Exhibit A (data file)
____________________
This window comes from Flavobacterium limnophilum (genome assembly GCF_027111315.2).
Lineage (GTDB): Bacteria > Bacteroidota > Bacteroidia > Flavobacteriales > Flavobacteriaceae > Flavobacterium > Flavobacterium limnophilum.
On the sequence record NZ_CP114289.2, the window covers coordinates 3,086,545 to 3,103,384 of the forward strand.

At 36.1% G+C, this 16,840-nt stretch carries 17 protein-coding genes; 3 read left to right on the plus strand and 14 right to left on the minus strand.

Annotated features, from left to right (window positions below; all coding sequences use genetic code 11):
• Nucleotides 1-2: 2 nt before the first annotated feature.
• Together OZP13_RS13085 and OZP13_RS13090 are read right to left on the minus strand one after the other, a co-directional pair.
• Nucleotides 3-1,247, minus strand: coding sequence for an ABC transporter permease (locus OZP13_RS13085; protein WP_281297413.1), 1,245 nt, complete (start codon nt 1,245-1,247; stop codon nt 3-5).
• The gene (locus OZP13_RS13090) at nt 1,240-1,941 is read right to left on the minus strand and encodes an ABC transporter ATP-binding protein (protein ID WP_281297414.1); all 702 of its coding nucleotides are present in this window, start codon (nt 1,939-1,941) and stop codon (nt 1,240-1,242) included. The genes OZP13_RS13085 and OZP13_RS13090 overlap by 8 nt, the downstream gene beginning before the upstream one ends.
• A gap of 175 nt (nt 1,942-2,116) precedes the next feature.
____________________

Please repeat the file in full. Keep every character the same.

This window comes from Flavobacterium limnophilum (genome assembly GCF_027111315.2).
Lineage (GTDB): Bacteria > Bacteroidota > Bacteroidia > Flavobacteriales > Flavobacteriaceae > Flavobacterium > Flavobacterium limnophilum.
On the sequence record NZ_CP114289.2, the window covers coordinates 3,086,545 to 3,103,384 of the forward strand.

At 36.1% G+C, this 16,840-nt stretch carries 17 protein-coding genes; 3 read left to right on the plus strand and 14 right to left on the minus strand.

Annotated features, from left to right (window positions below; all coding sequences use genetic code 11):
• Nucleotides 1-2: 2 nt before the first annotated feature.
• Together OZP13_RS13085 and OZP13_RS13090 are read right to left on the minus strand one after the other, a co-directional pair.
• Nucleotides 3-1,247, minus strand: coding sequence for an ABC transporter permease (locus OZP13_RS13085; protein WP_281297413.1), 1,245 nt, complete (start codon nt 1,245-1,247; stop codon nt 3-5).
• The gene (locus OZP13_RS13090) at nt 1,240-1,941 is read right to left on the minus strand and encodes an ABC transporter ATP-binding protein (protein ID WP_281297414.1); all 702 of its coding nucleotides are present in this window, start codon (nt 1,939-1,941) and stop codon (nt 1,240-1,242) included. The genes OZP13_RS13085 and OZP13_RS13090 overlap by 8 nt, the downstream gene beginning before the upstream one ends.
• A gap of 175 nt (nt 1,942-2,116) precedes the next feature.